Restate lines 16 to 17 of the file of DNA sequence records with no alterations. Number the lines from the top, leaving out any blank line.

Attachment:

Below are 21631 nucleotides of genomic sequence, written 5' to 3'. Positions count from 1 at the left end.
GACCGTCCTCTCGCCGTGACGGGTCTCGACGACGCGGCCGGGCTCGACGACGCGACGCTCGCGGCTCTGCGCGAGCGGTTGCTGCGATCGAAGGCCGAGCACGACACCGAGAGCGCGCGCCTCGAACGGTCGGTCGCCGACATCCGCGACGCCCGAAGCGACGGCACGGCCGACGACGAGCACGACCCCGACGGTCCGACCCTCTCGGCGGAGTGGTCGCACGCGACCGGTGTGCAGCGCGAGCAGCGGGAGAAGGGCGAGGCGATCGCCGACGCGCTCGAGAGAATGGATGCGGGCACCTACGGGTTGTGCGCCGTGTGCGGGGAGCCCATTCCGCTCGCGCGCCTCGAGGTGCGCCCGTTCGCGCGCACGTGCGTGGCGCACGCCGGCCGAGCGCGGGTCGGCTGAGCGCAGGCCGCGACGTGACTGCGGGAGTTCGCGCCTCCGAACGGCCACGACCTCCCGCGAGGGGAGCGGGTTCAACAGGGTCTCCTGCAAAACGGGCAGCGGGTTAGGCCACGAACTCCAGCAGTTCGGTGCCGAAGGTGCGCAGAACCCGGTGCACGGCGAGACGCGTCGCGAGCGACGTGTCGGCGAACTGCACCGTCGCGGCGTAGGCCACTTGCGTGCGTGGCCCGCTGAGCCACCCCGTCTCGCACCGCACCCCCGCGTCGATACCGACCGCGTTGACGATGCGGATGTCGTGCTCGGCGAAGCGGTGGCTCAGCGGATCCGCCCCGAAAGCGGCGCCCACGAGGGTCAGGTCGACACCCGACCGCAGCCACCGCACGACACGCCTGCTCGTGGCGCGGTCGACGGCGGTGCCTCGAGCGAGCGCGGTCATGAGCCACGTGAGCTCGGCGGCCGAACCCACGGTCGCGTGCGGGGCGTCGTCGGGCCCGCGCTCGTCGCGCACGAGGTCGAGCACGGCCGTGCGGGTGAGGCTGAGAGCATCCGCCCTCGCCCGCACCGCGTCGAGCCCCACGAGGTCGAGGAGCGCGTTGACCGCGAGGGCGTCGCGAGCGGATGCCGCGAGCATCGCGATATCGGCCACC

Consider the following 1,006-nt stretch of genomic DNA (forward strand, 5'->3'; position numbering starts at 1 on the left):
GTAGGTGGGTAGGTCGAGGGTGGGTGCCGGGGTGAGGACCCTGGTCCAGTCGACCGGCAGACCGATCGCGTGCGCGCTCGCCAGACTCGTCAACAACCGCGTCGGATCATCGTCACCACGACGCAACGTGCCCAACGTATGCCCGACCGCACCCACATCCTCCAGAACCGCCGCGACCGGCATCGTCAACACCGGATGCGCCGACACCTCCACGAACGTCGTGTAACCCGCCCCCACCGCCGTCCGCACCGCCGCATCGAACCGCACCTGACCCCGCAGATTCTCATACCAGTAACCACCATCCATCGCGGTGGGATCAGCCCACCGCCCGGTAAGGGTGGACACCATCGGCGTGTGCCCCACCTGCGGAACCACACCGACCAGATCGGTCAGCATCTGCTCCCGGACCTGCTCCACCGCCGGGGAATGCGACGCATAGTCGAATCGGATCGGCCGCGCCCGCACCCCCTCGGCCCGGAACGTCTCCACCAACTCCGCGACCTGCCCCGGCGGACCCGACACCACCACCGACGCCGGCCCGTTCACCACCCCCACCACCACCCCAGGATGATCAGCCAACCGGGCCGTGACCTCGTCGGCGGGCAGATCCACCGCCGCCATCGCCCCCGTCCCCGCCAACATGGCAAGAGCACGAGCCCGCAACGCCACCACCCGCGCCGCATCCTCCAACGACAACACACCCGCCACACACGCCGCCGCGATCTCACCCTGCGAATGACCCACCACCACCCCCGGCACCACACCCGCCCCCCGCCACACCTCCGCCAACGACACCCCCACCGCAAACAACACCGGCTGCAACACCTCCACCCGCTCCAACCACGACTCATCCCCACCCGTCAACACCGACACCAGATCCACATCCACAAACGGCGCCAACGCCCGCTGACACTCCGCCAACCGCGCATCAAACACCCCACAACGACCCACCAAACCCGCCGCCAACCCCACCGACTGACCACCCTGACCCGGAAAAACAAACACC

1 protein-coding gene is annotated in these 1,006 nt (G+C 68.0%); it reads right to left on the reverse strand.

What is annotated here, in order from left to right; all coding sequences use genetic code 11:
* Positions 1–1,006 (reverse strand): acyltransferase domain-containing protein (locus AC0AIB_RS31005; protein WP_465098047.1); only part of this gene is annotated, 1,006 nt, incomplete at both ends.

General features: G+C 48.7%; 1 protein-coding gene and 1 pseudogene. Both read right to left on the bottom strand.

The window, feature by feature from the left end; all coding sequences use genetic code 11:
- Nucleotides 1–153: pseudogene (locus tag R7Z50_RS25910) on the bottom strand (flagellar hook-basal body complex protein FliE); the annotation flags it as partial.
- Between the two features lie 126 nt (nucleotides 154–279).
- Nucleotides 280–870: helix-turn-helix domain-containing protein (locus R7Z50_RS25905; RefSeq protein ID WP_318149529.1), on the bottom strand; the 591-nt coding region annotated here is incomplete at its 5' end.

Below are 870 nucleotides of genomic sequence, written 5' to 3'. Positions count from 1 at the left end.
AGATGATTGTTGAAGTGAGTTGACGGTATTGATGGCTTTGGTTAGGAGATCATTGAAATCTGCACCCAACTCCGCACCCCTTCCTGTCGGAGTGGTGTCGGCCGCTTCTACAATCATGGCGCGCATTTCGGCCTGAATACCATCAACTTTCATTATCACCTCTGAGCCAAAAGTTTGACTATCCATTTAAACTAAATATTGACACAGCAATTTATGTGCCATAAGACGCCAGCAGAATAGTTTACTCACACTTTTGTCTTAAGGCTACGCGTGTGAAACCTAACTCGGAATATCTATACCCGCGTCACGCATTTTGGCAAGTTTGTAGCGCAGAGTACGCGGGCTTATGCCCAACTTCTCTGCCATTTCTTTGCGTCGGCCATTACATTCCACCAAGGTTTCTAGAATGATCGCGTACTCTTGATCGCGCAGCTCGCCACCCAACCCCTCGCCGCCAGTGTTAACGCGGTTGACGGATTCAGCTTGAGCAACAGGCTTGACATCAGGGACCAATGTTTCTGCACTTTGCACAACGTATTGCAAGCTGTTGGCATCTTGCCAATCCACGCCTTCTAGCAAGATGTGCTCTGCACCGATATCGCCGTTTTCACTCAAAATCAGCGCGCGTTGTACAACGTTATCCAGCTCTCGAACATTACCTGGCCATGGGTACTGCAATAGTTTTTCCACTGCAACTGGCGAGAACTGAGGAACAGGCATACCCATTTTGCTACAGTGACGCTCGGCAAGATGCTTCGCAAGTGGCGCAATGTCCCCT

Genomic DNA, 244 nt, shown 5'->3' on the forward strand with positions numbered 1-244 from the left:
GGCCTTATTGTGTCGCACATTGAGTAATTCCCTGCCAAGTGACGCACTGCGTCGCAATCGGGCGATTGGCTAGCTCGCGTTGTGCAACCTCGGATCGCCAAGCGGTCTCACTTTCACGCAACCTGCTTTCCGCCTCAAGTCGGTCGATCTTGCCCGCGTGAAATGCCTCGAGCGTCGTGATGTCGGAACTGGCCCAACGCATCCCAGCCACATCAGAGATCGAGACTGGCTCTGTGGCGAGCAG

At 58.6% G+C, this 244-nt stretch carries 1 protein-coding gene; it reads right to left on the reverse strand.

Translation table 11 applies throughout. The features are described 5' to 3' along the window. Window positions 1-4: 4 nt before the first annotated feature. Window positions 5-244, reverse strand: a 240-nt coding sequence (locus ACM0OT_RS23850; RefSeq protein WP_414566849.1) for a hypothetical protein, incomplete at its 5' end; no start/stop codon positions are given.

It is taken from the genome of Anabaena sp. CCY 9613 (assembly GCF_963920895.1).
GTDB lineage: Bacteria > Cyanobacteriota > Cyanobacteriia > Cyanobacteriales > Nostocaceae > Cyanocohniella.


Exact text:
GGCCTTATTGTGTCGCACATTGAGTAATTCCCTGCCAAGTGACGCACTGCGTCGCAATCGGGCGATTGGCTAGCTCGCGTTGTGCAACCTCGGATCGCCAAGCGGTCTCACTTTCACGCAACCTGCTTTCCGCCTCAAGTCGGTCGATCTTGCCCGCGTGAAATGCCTCGAGCGTCGTGATGTCGGAACTGGCCCAACGCATCCCAGCCACATCAGAGATCGAGACTGGCTCTGTGGCGAGCAG

At 58.6% G+C, this 244-nt stretch carries 1 protein-coding gene; it reads right to left on the reverse strand.